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Investigation of the liver's adaptation to acute injury using multi-scale mathematical modeling Géraldine Celliere.

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Presentation on theme: "Investigation of the liver's adaptation to acute injury using multi-scale mathematical modeling Géraldine Celliere."— Presentation transcript:

1 Investigation of the liver's adaptation to acute injury using multi-scale mathematical modeling Géraldine Celliere

2 MAMBA team  Modeling and Analysis for Medical and Biological Applications  Led by Marie Doumic-Jauffret  Joint with UPMC  At Inria, focuses on: – mathematical modeling of biological tissues (liver, tumors) => Mainly Dirk Drasdo – Protein aggregation in amyloid diseases => Mainly Marie Doumic-Jauffret

3 The liver has a number of key functions

4  Production of bile to help digestion  Carbohydrate, lipid and protein metabolism (storage or release of glucose, cholesterol, vitamins depending on the need)  Detoxification of toxins (pollutants) and drugs  Detoxification of ammonia (NH 4 + )

5 The liver is also subjected to diseases  Infections such as Hepatitis  Cancer  Steatosis (accumulation of fat droplets)  Cirrhosis (accumulation of scar tissue, mainly due to alcoholism)  Drug damage (mainly due to paracetamol overdose)

6 The liver is also subjected to diseases but can regenerate  Infections such as Hepatitis  Cancer  Steatosis (accumulation of fat droplets)  Cirrhosis (accumulation of scar tissue, mainly due to alcoholism)  Drug damage (mainly due to paracetamol overdose)

7 Ammonia is involved in life-threatening complications  NH4 enters the blood in the intestine. The blood continues to the liver, where ammonia is metabolized  In case of NH4 detoxification impairment, hepatic encephalopathy can occur  Current treatments of hyperammonemia perform poorly  The main cause of acute liver failure is paracetamol (acetaminophen) overdose

8 Question How is ammonia metabolism modified in the liver in case of acute damage ? Integrated metabolic spatial-temporal model for the prediction of ammonia detoxification during liver damage and regeneration, Hepathology (2014) Schliess S., Hoehme S., Henkel S. G., Ghallab A., Driesch D., Böttger J., Guthke R., Pfaff M., Hengstler J. G., Gebhart R., Häussinger D., Drasdo D., Zellmer S.

9 The liver has a complex architecture

10 Zonation of metabolic functions Ammonia detoxified through the urea cycle - High capacity, low affinity Ammonia detoxified through glutamine synthetase - Low capacity, high affinity Drug detoxification No drug detoxification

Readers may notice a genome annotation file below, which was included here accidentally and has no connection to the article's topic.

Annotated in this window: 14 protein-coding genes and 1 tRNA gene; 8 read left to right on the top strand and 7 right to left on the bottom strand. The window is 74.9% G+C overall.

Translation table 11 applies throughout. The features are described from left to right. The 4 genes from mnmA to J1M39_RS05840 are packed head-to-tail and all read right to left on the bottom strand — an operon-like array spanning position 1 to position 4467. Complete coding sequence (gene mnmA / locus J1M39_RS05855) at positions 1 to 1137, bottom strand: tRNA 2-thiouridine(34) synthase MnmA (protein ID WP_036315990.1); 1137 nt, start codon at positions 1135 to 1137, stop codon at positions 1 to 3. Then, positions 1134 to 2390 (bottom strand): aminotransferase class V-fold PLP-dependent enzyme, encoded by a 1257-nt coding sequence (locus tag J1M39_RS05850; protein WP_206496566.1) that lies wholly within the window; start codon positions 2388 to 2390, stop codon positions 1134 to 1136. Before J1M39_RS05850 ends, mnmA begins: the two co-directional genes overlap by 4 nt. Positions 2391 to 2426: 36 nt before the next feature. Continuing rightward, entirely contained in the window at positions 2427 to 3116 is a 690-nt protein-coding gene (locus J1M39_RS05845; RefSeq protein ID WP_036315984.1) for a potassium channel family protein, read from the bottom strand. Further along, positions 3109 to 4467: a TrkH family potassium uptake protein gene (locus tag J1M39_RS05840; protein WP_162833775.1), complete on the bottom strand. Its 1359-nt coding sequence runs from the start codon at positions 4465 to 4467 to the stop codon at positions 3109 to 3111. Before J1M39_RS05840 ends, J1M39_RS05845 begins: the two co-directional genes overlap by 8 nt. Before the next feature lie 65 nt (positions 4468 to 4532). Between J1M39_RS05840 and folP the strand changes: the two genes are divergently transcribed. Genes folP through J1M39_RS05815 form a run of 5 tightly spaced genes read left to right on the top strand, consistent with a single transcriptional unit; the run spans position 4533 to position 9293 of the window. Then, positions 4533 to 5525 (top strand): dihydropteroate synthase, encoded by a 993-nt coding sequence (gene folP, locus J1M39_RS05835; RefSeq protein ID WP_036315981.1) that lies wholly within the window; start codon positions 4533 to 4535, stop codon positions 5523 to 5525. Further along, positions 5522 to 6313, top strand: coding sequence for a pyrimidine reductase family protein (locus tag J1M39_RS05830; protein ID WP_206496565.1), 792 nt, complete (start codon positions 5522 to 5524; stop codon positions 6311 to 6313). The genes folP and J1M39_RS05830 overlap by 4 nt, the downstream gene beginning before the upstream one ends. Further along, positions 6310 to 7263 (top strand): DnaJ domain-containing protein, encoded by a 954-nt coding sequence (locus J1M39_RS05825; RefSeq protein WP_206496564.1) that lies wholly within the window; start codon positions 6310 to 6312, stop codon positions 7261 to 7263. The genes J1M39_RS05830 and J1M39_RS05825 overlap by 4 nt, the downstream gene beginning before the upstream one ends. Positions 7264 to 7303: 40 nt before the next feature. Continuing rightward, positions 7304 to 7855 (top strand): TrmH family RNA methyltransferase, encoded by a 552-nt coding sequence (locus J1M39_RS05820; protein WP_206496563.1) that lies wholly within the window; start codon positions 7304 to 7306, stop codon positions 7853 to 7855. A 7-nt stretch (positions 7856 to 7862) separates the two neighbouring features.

11 Mechanisms of paracetamol toxicity Paracetamol/CCl 4 Non-toxic compound Secreted outside through the bile

12 Mechanisms of paracetamol toxicity Cell death Paracetamol/CCl 4 Non-toxic compound Secreted outside through the bile Saturation Toxic compound Cell death

13 Blood efflux [metabolites] Blood influx [metabolites] Blood efflux [metabolites] Blood influx [metabolites] What is mathematical modeling? Liver V(t) compare

14 Step 1: build a model of NH4 detoxification

15 Step 2: Calibration of the metabolic model with data of healthy livers Good agreement

16 Step 3: Simulate the classical scheme in case of liver damage Will we be able to reproduce the measured metabolites concentrations in the case of a damage if we assume that the reaction are the same but part of the liver is destroyed (changed volumes) ?

17 Step 3: Simulate the classical scheme in case of liver damage

18 There is something missing in the model …

19 Step 4: Asking the experimentalists

20 Glutamate GDH NH 4 α-KG+ + NADPH NADP + + +

21 Step 5: Adding the GDH reaction to the model Glu aKG Urea Gln NH4 GLNase GDH CPS Cellular PeriportalCellular Pericentral Glu aKG Gln NH4 GDH GS endo  Will the new model be able to reproduce both the data from the healthy case and from the drug-induced damage case ?  What will be the direction of GDH over time in the damaged case ?

22 Step 5: Adding the GDH reaction to the model – Open questions Glu aKG Urea Gln NH4 GLNase GDH CPS Cellular PeriportalCellular Pericentral Glu aKG Gln NH4 GDH GS endo  How to deal with “boundary conditions” ?  When is a match between model and data good enough ?

23 Why is modeling useful? 1.Putting together a coherent picture of an entire system – organizing the knowledge

24 Why is modeling useful? 2.Testing the plausibility of hypotheses How does the liver regenerate ? a)Cells proliferate b) Cells proliferate + migrate towards center c) Cells proliferate + migrate towards center + cell division is aligned along the blood vessels With modeling we could show that hypotheses a) and b) are not possible.

25 Why is modeling useful? 3.Guiding new experiments

26 Why is modeling useful? 4.Explore situations that are unreachable or too costly for experiments Extrapolation from animal to human and from in vitro to in vivo

27 Conclusion  The classical ammonia detoxification scheme cannot explain the observations during liver damage  GDH might be an important enzyme in this process  Modeling can really help in biology  Perspective: investigate the influence of the spatial geometry by replacing the compartment model by a spatially resolved model

28 Dirk Drasdo Group: -Stefan Hoehme -Tim Johann -Adrian Friebel -Johannes Neitsch -Paul van Liedekerke -Yi Yin -Noemie Boissier -Margriet Palm -Francois Bertaux Geraldine Cellière Acknowledgement Jan Hengstler Group: -Marc Brulport -Alexander Bauer -Ahmed Ghallab Sebastian Zellmer Dieter Häussinger Rolf Gebhardt Michael Pfaff Reinhard Guthke Jan Böttger Dominik Driesch Sebastian Henkel Freimut Schliess


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